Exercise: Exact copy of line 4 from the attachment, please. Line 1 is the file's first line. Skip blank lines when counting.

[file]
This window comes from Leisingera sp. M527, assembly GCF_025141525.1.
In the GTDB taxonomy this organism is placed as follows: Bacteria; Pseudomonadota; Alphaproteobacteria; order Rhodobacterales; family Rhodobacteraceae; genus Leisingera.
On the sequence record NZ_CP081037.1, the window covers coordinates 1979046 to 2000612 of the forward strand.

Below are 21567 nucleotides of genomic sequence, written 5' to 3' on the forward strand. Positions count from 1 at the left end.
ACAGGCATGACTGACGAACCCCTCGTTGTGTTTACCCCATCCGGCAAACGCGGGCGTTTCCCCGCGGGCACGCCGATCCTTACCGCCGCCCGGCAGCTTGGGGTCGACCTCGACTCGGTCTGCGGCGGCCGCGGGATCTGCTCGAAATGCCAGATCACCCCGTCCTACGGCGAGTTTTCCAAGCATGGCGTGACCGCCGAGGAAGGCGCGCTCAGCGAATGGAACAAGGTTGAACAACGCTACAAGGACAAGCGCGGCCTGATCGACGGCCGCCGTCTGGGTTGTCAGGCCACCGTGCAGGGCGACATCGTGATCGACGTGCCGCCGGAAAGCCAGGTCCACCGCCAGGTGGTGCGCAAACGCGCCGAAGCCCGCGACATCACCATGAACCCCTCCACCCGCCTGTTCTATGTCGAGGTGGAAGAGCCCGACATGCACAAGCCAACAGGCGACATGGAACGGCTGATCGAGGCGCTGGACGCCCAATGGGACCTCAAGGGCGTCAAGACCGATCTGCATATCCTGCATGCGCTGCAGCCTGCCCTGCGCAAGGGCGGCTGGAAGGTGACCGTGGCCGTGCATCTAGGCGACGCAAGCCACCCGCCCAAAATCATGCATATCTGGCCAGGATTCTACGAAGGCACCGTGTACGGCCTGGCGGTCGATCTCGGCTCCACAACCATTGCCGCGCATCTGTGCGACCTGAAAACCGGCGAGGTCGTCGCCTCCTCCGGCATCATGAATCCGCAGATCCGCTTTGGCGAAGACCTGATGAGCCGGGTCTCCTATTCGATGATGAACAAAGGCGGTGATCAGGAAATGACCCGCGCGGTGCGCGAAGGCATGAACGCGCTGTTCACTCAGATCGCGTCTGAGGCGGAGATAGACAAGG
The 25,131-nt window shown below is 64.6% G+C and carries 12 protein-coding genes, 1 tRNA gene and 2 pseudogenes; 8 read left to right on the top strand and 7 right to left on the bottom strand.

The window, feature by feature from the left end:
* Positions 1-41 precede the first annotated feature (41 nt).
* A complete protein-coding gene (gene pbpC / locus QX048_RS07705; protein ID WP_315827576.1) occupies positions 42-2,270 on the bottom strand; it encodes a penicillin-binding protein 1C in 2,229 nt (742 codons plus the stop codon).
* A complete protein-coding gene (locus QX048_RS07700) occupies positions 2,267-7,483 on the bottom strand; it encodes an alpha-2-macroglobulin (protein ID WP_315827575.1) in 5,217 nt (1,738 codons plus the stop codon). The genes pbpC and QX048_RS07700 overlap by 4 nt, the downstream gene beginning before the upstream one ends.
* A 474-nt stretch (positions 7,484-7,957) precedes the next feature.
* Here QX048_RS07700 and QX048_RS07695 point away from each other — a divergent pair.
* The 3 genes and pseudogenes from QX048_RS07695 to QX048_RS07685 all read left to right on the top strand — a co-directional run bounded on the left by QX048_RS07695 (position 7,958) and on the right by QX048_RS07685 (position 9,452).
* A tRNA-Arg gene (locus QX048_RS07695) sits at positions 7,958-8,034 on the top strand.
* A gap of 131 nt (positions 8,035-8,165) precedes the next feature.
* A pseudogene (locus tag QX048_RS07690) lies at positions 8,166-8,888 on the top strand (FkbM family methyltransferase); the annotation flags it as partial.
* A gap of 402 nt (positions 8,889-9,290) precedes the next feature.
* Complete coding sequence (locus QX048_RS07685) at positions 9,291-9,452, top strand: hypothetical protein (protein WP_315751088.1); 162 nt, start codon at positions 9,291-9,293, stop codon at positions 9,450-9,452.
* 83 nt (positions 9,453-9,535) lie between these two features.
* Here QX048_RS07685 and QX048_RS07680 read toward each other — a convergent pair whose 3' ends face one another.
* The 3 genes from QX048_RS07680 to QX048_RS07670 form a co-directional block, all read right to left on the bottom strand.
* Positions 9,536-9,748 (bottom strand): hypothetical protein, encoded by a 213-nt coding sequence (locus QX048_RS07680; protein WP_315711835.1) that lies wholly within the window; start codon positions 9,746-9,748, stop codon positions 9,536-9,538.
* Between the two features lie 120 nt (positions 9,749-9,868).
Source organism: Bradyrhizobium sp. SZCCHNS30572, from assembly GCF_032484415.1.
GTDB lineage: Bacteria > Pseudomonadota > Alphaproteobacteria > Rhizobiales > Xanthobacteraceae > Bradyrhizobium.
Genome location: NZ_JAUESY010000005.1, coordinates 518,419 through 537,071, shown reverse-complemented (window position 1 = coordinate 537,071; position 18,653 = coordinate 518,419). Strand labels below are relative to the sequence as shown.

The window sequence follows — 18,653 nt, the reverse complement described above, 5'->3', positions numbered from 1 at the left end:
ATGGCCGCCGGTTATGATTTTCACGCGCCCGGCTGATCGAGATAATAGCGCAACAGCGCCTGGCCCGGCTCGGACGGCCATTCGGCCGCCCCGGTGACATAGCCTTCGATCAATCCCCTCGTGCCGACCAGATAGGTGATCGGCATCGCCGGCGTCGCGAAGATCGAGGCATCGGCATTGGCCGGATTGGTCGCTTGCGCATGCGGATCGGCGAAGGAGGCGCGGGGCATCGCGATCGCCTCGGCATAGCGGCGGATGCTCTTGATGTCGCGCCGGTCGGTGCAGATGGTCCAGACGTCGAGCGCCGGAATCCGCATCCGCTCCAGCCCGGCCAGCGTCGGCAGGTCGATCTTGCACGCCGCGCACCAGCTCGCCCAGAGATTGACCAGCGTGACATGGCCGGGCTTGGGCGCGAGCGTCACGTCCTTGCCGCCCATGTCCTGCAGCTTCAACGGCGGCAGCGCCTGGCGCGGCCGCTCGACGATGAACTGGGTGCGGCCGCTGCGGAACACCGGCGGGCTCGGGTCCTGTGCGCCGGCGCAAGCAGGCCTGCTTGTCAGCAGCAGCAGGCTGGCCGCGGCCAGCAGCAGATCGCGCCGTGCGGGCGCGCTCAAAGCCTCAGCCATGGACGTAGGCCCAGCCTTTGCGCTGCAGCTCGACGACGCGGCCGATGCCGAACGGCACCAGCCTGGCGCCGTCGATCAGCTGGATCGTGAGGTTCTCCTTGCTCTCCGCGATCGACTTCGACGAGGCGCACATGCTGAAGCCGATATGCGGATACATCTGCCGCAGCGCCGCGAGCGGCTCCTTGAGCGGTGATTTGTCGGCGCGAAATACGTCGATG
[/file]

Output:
Below are 21567 nucleotides of genomic sequence, written 5' to 3' on the forward strand. Positions count from 1 at the left end.